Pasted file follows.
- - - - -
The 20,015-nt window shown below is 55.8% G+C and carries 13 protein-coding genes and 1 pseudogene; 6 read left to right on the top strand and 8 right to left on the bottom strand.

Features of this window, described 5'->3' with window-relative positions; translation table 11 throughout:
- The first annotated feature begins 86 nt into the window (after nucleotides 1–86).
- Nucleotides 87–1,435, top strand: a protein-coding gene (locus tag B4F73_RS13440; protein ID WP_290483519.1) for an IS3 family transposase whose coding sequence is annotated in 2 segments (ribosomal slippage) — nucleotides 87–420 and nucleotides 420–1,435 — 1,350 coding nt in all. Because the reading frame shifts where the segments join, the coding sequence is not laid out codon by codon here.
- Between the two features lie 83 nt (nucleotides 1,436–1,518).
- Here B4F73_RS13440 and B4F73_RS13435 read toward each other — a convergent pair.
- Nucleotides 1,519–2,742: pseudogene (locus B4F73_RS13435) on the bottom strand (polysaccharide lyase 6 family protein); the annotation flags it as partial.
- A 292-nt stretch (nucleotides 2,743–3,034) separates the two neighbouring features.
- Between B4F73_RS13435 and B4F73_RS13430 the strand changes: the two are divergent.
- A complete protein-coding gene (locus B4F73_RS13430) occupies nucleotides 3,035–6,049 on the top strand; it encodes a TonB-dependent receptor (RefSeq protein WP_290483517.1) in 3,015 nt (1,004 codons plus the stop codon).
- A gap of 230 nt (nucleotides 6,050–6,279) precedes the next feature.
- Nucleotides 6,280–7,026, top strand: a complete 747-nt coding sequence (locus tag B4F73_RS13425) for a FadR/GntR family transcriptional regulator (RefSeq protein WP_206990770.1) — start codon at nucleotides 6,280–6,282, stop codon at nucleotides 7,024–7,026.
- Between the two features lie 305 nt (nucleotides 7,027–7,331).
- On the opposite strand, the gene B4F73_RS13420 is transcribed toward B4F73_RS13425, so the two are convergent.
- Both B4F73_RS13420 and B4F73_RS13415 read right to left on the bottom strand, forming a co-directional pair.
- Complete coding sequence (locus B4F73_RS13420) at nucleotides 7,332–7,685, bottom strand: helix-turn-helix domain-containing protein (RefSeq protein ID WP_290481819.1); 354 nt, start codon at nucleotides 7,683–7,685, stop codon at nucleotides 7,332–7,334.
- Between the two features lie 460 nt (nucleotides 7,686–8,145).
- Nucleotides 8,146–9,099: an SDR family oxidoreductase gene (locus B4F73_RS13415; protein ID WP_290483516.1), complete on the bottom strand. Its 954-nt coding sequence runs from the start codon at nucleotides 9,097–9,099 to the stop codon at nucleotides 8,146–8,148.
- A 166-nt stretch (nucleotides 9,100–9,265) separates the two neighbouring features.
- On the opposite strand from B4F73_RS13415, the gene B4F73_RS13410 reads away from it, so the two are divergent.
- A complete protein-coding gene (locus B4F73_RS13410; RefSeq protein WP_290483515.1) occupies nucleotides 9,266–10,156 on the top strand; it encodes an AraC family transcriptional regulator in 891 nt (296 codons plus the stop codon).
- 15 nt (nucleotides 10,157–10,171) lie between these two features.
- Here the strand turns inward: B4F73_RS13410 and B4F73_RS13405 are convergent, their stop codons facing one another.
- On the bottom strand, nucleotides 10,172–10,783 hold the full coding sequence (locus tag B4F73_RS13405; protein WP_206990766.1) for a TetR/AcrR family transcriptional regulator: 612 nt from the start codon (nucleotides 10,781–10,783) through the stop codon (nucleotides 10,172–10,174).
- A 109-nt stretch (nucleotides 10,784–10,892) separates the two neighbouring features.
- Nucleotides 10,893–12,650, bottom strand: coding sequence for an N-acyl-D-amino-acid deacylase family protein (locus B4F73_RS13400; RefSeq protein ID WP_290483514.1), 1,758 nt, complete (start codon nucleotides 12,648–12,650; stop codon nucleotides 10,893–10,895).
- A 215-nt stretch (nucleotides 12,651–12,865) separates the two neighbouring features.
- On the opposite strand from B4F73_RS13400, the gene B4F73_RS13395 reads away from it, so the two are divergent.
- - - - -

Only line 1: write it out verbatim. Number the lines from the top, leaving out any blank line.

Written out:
The 20,015-nt window shown below is 55.8% G+C and carries 13 protein-coding genes and 1 pseudogene; 6 read left to right on the top strand and 8 right to left on the bottom strand.